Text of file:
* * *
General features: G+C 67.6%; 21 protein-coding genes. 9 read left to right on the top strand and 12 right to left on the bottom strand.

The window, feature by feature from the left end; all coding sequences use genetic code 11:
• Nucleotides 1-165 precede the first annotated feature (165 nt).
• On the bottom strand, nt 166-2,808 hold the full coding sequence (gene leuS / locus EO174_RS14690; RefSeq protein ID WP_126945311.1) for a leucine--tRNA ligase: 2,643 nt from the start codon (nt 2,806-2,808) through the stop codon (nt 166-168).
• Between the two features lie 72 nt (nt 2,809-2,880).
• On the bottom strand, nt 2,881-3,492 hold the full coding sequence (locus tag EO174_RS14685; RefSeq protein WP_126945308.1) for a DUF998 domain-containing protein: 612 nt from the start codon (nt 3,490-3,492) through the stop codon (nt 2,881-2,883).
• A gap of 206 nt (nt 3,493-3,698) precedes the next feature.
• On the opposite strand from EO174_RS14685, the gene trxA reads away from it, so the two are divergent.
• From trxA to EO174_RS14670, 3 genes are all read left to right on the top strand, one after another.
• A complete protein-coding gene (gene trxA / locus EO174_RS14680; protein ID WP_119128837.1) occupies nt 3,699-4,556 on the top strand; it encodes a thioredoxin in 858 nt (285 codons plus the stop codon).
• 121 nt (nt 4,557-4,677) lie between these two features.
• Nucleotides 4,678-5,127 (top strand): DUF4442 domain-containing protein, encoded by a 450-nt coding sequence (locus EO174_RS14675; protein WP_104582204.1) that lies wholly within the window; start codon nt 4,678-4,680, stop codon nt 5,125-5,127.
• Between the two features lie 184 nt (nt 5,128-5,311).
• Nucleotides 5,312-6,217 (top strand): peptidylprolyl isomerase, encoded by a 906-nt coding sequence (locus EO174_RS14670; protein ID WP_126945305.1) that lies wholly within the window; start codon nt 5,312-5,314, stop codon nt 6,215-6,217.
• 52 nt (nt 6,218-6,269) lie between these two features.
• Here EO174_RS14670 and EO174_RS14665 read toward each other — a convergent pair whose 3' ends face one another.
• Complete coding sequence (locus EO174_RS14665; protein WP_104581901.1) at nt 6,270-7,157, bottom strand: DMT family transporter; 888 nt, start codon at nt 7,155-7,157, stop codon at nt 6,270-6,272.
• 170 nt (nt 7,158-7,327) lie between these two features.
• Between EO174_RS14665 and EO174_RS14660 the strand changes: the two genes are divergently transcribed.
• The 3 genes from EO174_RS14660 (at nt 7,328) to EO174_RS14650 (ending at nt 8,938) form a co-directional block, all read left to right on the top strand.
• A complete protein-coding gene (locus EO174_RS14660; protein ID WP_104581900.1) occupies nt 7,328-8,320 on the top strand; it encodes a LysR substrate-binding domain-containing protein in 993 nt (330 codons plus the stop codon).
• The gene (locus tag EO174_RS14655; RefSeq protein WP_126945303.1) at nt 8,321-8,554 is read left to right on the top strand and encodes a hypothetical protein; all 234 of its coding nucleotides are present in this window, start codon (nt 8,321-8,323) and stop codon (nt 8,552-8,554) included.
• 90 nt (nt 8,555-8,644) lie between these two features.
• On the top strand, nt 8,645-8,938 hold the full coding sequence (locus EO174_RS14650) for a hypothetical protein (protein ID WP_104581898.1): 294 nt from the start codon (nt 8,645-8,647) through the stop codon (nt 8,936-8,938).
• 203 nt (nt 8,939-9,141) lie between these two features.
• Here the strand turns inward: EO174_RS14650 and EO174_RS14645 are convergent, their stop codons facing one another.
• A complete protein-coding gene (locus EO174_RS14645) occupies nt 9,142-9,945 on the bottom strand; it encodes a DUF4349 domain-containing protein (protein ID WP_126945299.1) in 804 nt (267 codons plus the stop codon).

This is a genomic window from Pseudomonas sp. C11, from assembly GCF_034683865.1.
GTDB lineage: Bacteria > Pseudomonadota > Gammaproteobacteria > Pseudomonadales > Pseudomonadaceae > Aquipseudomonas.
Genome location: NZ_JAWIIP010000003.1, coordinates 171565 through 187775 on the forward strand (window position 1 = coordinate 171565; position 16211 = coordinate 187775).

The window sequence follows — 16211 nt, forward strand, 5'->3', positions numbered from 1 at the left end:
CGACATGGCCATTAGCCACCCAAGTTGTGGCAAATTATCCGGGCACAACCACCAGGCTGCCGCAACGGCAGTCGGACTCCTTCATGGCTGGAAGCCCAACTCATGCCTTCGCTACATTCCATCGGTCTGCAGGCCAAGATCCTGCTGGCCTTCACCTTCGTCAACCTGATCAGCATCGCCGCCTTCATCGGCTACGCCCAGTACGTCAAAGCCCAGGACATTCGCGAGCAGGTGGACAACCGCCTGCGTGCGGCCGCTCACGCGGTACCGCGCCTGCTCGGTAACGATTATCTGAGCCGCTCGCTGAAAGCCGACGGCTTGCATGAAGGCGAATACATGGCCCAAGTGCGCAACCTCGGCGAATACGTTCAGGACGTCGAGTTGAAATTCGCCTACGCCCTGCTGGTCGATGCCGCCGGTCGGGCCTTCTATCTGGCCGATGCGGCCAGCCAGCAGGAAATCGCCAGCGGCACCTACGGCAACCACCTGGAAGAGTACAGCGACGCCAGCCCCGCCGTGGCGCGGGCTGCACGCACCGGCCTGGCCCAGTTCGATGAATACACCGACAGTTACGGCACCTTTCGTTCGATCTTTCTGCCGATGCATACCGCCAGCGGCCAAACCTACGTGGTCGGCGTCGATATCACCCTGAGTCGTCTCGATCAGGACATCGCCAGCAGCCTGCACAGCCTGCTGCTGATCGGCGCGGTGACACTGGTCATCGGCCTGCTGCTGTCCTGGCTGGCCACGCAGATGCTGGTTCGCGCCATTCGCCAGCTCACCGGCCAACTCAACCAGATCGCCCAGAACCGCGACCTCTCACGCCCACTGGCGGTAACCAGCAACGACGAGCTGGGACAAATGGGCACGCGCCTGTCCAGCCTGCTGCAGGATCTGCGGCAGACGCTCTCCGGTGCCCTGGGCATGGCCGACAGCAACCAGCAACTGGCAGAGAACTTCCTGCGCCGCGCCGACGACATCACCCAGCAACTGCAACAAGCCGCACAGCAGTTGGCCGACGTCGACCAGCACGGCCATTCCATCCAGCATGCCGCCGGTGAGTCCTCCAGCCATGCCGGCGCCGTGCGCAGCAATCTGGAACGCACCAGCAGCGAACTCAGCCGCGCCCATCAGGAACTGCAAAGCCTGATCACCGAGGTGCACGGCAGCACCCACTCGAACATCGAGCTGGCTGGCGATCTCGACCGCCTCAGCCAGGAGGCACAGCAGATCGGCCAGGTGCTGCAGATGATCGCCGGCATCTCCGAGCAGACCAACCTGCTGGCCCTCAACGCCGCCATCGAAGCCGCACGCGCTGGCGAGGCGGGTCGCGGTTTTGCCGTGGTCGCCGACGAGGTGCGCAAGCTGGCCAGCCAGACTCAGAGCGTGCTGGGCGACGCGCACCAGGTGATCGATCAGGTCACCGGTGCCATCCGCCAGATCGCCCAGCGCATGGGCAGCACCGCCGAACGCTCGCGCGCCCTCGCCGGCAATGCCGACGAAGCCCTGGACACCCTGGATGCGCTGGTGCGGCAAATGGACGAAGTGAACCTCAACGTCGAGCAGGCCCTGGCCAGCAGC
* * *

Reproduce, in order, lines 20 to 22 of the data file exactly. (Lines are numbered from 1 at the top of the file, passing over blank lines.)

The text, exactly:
• The 3 genes from EO174_RS14660 (at nt 7,328) to EO174_RS14650 (ending at nt 8,938) form a co-directional block, all read left to right on the top strand.
• A complete protein-coding gene (locus EO174_RS14660; protein ID WP_104581900.1) occupies nt 7,328-8,320 on the top strand; it encodes a LysR substrate-binding domain-containing protein in 993 nt (330 codons plus the stop codon).
• The gene (locus tag EO174_RS14655; RefSeq protein WP_126945303.1) at nt 8,321-8,554 is read left to right on the top strand and encodes a hypothetical protein; all 234 of its coding nucleotides are present in this window, start codon (nt 8,321-8,323) and stop codon (nt 8,552-8,554) included.